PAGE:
Brighton’s City Plan goes back to the Planning Inspector for examination later this month offering land for about half of the number of homes needed over the next 20 years. If the Inspector rejects it, it’ll be back to the drawing board and years before another plan can be submitted. Rother District Council found itself in the same position with the same Inspector.
Like Brighton & Hove, Rother finds itself hemmed in by land that can’t easily be covered in concrete. For them it’s the High Weald AONB and for us the South Downs National Park. Their Core Strategy, [the equivalent of our City Plan] which was published in 2011, set a target for 3,700 to 4,100 homes against a projected need of 6,180 homes.
After further deliberation and a detailed survey of over 600 sites, they raised the number of homes to 5,700 and Planning Inspector Laura Graham, who is also hearing Brighton’s examination in public, passed the strategy in July.
Rother managed to allocate land for over 90% of their requirement. In Brighton it is about 52% but it is a given that we will never get close to fulfilling the need for somewhere between 18,000 and 24,000 homes by 2035. The question is, how many can realistically be accommodated so that the City Plan is found to be ‘sound’ in its reasoning.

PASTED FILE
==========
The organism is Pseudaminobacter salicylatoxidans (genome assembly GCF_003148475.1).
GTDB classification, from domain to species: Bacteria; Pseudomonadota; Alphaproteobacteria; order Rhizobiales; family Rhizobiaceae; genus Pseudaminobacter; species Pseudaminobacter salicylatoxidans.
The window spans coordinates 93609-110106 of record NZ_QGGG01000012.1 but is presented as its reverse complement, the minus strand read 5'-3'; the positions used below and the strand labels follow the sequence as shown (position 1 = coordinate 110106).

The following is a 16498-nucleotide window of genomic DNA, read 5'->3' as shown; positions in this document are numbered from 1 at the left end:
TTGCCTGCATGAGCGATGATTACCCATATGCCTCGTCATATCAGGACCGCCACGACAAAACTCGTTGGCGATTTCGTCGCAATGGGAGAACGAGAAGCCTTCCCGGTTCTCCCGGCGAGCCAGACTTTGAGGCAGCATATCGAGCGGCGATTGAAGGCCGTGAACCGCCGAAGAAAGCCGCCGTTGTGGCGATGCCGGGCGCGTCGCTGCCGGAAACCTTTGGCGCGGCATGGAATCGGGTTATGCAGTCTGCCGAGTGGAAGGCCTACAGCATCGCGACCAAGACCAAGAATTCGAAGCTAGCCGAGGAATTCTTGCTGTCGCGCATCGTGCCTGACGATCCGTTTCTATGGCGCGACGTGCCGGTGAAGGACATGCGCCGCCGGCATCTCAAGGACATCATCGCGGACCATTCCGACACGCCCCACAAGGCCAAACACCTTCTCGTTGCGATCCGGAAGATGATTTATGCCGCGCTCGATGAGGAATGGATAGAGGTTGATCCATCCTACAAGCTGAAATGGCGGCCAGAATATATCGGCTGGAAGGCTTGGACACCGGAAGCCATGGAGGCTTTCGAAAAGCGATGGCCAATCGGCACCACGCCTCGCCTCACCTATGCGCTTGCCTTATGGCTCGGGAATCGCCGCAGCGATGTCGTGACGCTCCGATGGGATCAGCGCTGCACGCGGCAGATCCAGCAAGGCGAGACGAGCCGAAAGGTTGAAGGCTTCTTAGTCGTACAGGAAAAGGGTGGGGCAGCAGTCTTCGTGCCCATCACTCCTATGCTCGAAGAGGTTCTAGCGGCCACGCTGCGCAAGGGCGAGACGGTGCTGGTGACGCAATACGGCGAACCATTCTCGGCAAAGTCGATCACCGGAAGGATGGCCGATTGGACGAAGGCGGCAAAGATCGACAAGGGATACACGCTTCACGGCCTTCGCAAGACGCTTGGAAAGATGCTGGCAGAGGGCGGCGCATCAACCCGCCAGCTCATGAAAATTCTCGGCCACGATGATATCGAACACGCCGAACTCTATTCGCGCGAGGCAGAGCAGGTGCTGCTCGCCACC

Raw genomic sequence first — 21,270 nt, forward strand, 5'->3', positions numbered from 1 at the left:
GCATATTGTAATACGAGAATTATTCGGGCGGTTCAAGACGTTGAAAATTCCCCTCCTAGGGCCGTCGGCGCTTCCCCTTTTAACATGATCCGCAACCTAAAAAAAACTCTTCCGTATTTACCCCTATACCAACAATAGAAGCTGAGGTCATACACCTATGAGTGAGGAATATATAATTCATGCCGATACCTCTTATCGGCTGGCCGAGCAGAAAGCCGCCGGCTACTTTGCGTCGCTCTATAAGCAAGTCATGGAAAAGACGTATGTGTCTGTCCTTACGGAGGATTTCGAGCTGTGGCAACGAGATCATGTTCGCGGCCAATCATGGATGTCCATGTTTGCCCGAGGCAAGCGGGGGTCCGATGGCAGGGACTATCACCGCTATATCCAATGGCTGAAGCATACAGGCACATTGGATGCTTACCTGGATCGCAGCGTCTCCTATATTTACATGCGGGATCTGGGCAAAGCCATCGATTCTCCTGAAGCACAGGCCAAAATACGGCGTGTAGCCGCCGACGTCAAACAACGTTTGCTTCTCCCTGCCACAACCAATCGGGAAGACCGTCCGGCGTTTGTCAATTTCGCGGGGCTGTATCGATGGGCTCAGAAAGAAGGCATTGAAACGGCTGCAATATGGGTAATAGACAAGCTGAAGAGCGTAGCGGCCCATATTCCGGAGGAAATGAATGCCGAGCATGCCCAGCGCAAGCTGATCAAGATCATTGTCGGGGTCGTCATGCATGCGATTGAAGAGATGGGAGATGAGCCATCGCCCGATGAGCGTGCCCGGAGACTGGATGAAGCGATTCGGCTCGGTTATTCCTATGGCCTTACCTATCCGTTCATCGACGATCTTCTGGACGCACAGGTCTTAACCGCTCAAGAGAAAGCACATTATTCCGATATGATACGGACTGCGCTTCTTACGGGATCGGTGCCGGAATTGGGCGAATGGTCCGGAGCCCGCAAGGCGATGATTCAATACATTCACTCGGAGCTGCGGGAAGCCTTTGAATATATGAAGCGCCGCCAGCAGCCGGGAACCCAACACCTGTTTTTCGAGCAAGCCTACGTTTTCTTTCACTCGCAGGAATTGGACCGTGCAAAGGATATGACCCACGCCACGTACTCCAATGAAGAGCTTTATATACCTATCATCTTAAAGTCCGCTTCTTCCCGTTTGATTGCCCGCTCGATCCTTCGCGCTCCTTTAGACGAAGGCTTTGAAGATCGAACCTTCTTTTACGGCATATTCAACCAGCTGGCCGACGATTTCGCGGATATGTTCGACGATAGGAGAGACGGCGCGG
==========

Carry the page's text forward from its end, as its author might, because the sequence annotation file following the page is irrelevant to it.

Laura Graham accepted that Rother had done all it could to cooperate with neighbouring planning authorities, considered to be a primary duty of the plan making process. Brighton too has done everything possible to explore options with neighbouring councils all of which have their own problems accommodating expected population growth.
In addition, like Rother, a forensic examination of hundreds of sites in and around Brighton has certainly left no stone unturned in the search for possible housing locations and each one that has been rejected is accompanied by a detailed explanation of why it isn’t suitable.
ECONOMIC PARTNERSHIP COMMENT
To a certain extent planning inspectors are a law unto themselves but let’s hope that Rother’s success will give Brighton some comfort in the run up to the next meeting later this month. Of course, in the meantime, the proposals for extra housing on the urban fringe [see earlier story
] have to be accepted by the City Council’s Policy & Resources Committee on 16th October. Like the examination in public, that’s not necessarily a done deal.
The Economic Partnership supports the proposals for additional housing on the urban fringe.
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